Sunday, August 29, 2004

To try to tell the past week in shortform is a shanda, a terrible crime. each day has been so full. but so will this day be, so I should sing it out and say it loud in whatever brief sketches and notes I can.
A week ago, after the Sulha, Eliyahu and I combined forces to host a Third Feast on shabbat afternoon. In the darkening back room of Eliyahu's Nachlaot apartment, neighborhood friends and international spiritual leaders and peacemakers from the Sulha sat in a circle, ate Pomegranates and roasted vegetables and nuts, spoke about their journeys, shabbat, and their struggles with peacemaking. Havdala broke out into dancing and singing--though some of the guests did not know Hebrew, everyone found a way to get into some of the traditional melave malka tunes, with hand percussion and clapping and dancing.
As we started to come down a little bit, Quzulini, a Zulu chief, spiritual leader, and peacemaker from South Africa stepped into the circle and began leading a chant with a bouncing beat. Hu-hm Hu-hm, Huh-hmmmm. Hu-hm Hu-hm, Huh-hmmmm. And then he gave us more parts, for our mouths and our arms and our feet, and a refrain, "One love and happiness!" and solos over it which he cried out in Zulu. This singing and dancing and chanting must have lasted a long time, but I really am not so sure exactly how long. The cicle of us let go of time and held on to the shabbat bride. I just know that by the time we gathered upstairs to bless each other in Hebrew and Arabic and Zulu and English and Gaelic, it was late.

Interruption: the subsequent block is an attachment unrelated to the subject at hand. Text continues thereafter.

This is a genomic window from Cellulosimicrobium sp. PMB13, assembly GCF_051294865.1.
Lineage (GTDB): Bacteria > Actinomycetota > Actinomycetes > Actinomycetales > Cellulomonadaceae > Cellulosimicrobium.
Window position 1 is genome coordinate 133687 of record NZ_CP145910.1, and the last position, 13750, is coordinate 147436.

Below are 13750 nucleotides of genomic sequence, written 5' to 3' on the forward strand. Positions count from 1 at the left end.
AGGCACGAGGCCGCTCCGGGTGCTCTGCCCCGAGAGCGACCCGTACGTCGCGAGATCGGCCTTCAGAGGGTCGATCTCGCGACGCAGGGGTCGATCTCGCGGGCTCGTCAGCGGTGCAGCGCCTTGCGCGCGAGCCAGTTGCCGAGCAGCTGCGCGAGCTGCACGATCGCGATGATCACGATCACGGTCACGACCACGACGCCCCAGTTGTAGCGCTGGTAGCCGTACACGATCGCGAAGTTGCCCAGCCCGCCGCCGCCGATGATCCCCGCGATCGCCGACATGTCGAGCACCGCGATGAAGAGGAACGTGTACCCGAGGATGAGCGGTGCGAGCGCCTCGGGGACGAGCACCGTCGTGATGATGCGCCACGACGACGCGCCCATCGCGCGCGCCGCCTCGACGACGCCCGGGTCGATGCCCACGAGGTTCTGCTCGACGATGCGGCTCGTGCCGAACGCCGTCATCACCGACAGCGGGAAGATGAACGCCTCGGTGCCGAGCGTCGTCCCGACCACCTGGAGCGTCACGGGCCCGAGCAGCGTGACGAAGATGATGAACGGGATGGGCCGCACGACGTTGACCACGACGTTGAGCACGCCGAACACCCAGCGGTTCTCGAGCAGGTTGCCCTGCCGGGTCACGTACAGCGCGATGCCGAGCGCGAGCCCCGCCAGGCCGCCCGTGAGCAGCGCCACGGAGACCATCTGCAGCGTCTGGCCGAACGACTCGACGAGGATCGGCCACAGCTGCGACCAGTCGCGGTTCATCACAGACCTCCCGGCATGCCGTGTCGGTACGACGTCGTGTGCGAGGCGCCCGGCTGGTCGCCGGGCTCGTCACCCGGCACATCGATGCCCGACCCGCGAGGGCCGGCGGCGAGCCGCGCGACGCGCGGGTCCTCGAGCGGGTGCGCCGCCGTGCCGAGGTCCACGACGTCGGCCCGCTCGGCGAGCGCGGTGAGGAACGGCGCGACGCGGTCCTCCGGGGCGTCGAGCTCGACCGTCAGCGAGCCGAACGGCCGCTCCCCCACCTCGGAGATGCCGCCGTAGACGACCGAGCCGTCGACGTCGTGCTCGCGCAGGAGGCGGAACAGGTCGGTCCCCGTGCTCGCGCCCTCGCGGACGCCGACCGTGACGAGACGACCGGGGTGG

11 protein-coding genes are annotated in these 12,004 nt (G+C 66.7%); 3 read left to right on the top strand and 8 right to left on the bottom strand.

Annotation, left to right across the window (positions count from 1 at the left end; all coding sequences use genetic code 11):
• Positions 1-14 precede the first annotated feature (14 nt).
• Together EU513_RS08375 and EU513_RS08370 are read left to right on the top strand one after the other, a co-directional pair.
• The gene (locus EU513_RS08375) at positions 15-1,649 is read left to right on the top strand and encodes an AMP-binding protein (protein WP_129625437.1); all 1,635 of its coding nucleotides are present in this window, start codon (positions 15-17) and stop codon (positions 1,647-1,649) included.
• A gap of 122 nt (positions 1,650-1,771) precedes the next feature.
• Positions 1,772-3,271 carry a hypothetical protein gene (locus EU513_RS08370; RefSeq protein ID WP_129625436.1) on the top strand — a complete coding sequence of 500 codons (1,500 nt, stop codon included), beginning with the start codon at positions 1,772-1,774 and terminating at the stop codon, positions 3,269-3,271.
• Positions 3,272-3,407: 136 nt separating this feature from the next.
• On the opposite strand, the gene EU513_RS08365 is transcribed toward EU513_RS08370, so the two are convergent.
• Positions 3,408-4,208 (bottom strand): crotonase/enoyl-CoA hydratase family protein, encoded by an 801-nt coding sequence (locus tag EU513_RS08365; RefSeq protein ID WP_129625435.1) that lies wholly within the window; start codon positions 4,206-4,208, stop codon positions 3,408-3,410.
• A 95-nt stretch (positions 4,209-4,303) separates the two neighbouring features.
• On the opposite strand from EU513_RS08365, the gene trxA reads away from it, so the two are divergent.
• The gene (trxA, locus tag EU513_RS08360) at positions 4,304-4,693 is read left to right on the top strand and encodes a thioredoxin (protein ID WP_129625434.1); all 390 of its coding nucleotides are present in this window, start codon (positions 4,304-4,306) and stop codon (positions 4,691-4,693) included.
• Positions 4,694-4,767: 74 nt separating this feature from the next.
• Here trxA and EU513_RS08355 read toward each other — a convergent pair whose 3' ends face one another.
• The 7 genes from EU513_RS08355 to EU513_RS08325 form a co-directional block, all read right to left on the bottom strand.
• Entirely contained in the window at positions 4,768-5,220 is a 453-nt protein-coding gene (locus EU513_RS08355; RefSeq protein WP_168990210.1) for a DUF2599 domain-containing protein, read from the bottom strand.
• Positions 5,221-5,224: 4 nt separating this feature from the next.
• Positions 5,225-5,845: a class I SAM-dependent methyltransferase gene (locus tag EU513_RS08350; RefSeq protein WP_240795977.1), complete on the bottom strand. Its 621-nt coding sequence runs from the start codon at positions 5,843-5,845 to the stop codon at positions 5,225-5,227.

Sunday and Monday I finished my work in the lab--I think and hope that what I put together in the end will be at least a little bit helpful for Viki in her thesis efforts. A lot of the results of the research I have done will not come out for another few weeks or more, after Viki gets back to the lab and can run some followup tests.
Tuesday I went to the tefillin factory in Meah Shearim with Sareet's family, and got a tour of the yearlong process of turning a little tough piece of skin from the back of a cow's neck into perfectly square boxes to house words of love for the divine, to be bound to arms and between eyes. It provided me a rare and much craved opportunity to connect with a bit of the story of one of the many mysterious objects that dance through my life. So much labor and holy intent into one little box. Afterward, I got my first tzitzit, and went home to clean and move out of my apartment.
Wednesday night, I went took a bus out to Givat Hamatos, a caravans-site originally set up as an absorption center for transitioning families. I have already written some notes on this experience which I might post at some point, so I will pass it over for now.